Because this is so repellent to think about, my mind frantically tries to change topics.  But the only thing that distracts me from my current situation is fantasizing about killing President Snow.

Stay tuned, dear blog readers.  Stay tuned.

ONE # 4: WordPress Weekly Photo Challenge

This is an excerpt from the photo challenge prompt on The Daily Post:

Maybe you’ve got a stark photo of a single tree silhouetted against the setting sun, or a lone sandpiper wandering the beach as waves crash.  Perhaps you’ve caught your mother sitting by herself in a moment of quiet contemplation.  Maybe you saw a basket of wriggling puppies, and got a photo with a single fuzzy face in focus.  (Please, someone, take that photo!)

Here are self’s interpretations of the Photo Challenge theme, ONE.

The Christmas Tree in Filoli was smothered by Christmas ornaments, but for some reason self zoomed in on this owl.

The Christmas Tree in Filoli was smothered by Christmas ornaments, but for some reason self zoomed in on this owl.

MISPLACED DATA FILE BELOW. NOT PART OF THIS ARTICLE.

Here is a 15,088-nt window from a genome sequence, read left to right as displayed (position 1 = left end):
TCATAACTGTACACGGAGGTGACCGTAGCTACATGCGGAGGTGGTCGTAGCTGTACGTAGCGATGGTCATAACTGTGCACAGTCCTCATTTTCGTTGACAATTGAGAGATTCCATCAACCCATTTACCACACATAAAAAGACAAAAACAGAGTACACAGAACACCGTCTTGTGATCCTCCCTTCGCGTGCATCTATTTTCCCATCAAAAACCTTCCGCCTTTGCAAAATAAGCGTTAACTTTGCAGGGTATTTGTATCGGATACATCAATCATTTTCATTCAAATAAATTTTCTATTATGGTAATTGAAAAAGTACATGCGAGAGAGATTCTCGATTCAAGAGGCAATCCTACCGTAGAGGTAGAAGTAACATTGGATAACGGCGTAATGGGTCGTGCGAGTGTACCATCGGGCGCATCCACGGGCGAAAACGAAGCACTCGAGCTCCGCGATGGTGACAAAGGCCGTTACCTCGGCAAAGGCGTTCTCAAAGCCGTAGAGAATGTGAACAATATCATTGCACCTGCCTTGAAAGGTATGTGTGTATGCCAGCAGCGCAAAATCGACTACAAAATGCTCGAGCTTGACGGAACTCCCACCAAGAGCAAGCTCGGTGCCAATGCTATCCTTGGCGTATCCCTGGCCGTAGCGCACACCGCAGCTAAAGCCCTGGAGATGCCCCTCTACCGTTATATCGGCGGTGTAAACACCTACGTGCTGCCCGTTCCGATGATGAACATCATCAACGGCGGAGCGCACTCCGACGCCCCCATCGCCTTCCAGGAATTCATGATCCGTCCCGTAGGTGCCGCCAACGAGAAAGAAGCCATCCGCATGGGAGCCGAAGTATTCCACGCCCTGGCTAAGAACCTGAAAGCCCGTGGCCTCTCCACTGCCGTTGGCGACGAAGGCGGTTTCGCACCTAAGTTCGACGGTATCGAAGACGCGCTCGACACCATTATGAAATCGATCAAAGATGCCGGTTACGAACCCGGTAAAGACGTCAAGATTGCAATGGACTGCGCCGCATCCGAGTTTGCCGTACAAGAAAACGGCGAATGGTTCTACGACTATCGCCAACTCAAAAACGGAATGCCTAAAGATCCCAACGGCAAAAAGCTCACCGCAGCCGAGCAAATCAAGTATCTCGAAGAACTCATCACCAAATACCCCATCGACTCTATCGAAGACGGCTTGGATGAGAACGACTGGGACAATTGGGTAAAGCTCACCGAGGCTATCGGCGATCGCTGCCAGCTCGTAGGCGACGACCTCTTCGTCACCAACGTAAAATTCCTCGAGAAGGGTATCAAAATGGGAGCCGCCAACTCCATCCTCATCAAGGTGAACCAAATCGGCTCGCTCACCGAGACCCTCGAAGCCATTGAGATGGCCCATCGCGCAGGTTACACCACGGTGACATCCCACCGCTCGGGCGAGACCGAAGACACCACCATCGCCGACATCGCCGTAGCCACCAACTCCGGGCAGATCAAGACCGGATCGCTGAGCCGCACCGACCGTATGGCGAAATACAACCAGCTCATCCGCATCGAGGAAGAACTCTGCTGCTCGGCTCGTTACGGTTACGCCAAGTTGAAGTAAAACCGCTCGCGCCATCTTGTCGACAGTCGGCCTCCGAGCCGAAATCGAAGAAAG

The Holocaust Memorial in Miami Beach is full of powerful sculpture.  But this one statue affected self more than any of the others.

The Holocaust Memorial in Miami Beach is full of powerful sculpture. But this one statue affected self more than any of the others.

The final image is of Bella’s bed.  Bella, aka The Ancient One, was 18 years old.  She passed away on October 14.  The Man found her when he got home from work.  Self flew home from the Philippines that night.  The Man told her about Bella at the airport.

Pets are family.  Of all the pictures of Bella that self could post, this one is the one that best captures how she feels:

Bella's bed

Bella’s bed

Stay tuned, dear blog readers.  Stay tuned.